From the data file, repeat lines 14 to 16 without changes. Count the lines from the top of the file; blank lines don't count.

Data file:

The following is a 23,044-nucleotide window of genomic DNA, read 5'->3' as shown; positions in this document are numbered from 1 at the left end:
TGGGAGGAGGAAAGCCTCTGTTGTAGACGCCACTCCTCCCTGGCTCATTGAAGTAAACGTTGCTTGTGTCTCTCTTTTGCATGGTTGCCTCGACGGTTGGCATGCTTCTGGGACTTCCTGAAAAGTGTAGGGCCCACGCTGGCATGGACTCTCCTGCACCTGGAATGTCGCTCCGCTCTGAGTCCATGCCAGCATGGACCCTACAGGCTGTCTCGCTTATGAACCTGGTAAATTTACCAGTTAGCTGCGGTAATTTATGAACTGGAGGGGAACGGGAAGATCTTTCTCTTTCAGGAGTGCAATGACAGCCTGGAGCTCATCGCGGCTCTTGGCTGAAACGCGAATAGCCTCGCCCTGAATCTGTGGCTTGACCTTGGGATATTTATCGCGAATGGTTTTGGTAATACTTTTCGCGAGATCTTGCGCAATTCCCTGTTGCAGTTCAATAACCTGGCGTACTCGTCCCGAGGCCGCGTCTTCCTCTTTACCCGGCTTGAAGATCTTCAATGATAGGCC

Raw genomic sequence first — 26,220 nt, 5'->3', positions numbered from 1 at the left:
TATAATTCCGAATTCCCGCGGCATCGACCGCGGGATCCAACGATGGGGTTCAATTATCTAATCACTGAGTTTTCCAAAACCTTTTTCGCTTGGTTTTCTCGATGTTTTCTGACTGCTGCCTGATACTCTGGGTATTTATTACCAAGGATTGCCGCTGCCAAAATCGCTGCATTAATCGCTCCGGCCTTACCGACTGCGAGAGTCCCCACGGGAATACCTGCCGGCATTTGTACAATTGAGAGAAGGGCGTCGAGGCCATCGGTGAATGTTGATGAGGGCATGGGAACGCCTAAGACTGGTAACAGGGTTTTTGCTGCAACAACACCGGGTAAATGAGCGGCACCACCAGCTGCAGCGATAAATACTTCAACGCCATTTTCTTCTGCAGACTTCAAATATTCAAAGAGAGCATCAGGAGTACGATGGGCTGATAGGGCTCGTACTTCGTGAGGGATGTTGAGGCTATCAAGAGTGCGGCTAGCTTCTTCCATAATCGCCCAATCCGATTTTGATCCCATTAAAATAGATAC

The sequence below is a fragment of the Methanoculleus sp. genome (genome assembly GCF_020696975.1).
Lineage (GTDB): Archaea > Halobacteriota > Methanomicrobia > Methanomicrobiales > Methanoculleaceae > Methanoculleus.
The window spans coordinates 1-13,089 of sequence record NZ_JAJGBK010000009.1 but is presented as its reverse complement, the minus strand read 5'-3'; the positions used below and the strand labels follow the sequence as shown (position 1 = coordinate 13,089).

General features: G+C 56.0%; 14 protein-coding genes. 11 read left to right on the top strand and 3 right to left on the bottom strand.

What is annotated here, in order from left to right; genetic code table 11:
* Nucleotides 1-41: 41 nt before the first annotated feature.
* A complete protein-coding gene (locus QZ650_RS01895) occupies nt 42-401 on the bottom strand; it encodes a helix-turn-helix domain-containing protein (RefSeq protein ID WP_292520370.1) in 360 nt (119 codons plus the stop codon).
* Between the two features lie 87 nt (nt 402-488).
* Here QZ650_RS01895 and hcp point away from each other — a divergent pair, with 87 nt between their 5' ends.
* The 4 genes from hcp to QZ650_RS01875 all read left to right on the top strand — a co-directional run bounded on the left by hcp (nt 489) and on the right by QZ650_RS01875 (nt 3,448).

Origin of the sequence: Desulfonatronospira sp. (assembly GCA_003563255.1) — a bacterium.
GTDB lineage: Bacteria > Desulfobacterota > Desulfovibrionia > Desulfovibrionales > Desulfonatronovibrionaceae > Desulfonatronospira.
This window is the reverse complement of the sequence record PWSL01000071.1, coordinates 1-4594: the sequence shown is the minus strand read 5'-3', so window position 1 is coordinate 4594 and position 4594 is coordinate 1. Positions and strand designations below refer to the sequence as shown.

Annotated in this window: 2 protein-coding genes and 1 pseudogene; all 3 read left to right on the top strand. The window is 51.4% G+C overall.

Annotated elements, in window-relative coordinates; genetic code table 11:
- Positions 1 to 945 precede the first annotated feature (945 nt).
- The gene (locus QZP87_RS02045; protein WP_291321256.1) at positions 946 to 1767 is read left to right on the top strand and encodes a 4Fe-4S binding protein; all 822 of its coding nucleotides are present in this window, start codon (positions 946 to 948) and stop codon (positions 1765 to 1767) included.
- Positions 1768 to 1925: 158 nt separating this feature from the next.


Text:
* The 4 genes from hcp to QZ650_RS01875 all read left to right on the top strand — a co-directional run bounded on the left by hcp (nt 489) and on the right by QZ650_RS01875 (nt 3,448).

Origin of the sequence: Desulfonatronospira sp. (assembly GCA_003563255.1) — a bacterium.
GTDB lineage: Bacteria > Desulfobacterota > Desulfovibrionia > Desulfovibrionales > Desulfonatronovibrionaceae > Desulfonatronospira.